The only possible option for Republicans would be to launch a write-in campaign, either for Strange or some other candidate. In 2010, U.S. Senator Lisa Murkowski used that technique to secure re-election in Alaska after losing a primary, although the logistics would be more difficult in Alabama, which has six times more population.
The allegations against Moore also might change the calculations for national Democrats, who have been reluctant to put money into the Alabama race despite polls showing that Jones is within striking distance.
Pressure to go all in for Jones increased after the November 7 election in Virginia, where Democrats swept three statewide races and nearly overturned the Republican majority in the lower house of the legislature.
The imbroglio surrounding Moore marks the second time in a year that a sex scandal has rocked politics in the Yellowhammer State.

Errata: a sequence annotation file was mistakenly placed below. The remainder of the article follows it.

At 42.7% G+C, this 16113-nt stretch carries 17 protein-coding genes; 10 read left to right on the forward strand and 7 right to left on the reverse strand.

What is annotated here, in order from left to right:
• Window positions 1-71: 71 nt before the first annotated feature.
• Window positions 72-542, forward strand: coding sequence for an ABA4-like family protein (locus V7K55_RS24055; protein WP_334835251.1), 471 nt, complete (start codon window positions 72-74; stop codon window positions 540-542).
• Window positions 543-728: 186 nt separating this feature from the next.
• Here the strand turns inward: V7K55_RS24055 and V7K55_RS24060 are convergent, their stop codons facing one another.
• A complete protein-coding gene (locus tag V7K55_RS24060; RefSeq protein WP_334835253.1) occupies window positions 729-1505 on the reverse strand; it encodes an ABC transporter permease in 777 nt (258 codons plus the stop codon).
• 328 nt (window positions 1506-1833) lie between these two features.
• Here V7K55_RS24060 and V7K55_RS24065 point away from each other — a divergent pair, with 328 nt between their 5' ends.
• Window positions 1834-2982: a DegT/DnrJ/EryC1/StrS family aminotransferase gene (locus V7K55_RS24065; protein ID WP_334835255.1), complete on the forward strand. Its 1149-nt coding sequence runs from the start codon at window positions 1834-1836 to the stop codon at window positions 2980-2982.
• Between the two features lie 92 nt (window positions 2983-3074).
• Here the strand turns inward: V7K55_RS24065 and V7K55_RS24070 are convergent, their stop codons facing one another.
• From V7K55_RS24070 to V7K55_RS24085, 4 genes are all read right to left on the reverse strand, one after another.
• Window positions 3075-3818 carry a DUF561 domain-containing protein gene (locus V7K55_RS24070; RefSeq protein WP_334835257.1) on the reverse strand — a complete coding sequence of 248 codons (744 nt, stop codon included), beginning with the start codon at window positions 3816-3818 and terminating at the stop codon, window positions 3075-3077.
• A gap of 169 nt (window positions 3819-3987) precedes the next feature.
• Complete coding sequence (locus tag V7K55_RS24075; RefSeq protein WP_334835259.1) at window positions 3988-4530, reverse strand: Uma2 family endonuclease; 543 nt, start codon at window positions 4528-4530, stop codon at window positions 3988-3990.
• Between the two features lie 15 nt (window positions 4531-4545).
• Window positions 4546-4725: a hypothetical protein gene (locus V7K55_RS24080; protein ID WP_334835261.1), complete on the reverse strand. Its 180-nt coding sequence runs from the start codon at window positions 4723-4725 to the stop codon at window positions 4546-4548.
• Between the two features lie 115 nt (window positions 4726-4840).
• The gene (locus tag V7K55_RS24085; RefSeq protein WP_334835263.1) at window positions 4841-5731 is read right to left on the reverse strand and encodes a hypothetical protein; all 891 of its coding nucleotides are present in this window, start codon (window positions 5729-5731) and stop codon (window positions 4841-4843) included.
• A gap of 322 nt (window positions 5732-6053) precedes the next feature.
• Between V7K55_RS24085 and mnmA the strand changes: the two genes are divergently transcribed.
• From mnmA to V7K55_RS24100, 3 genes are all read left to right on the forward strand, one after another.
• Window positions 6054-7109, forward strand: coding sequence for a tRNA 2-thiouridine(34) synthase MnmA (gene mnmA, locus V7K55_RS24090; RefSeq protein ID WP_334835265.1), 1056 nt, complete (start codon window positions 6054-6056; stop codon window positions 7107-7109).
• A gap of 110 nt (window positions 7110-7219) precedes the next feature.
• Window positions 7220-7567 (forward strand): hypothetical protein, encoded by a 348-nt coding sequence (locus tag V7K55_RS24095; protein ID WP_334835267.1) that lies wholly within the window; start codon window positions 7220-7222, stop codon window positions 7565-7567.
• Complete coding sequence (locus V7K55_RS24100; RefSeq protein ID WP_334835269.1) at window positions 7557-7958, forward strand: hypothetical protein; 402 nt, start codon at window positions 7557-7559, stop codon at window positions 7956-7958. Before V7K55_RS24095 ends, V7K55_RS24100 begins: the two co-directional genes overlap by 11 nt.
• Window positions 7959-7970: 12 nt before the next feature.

In April, former Governor Robert Bentley resigned under threat of impeachment after pleading guilty to two misdemeanors stemming from his efforts to extricate himself from a scandal over his relationship with former aide Rebekah Mason.
Strange was appointed to the Senate seat in February by former Governor Robert Bentley after Jeff Sessions left to become U.S. attorney general. Although state law mandates that Senate vacancies be filled “forthwith,” Bentley delayed a special election until November 2018, which would have given Strange nearly two years of incumbency before he had to face voters.
But after Bentley resigned, new Alabama Governor Kay Ivey reversed course and ordered a special election this year. Moore went on to defeat Strange in a September primary runoff.
Graham avoids runoff with majority in a race against six GOP rivals
♦By Rich Shumate, Chickenfriedpolitics.com editor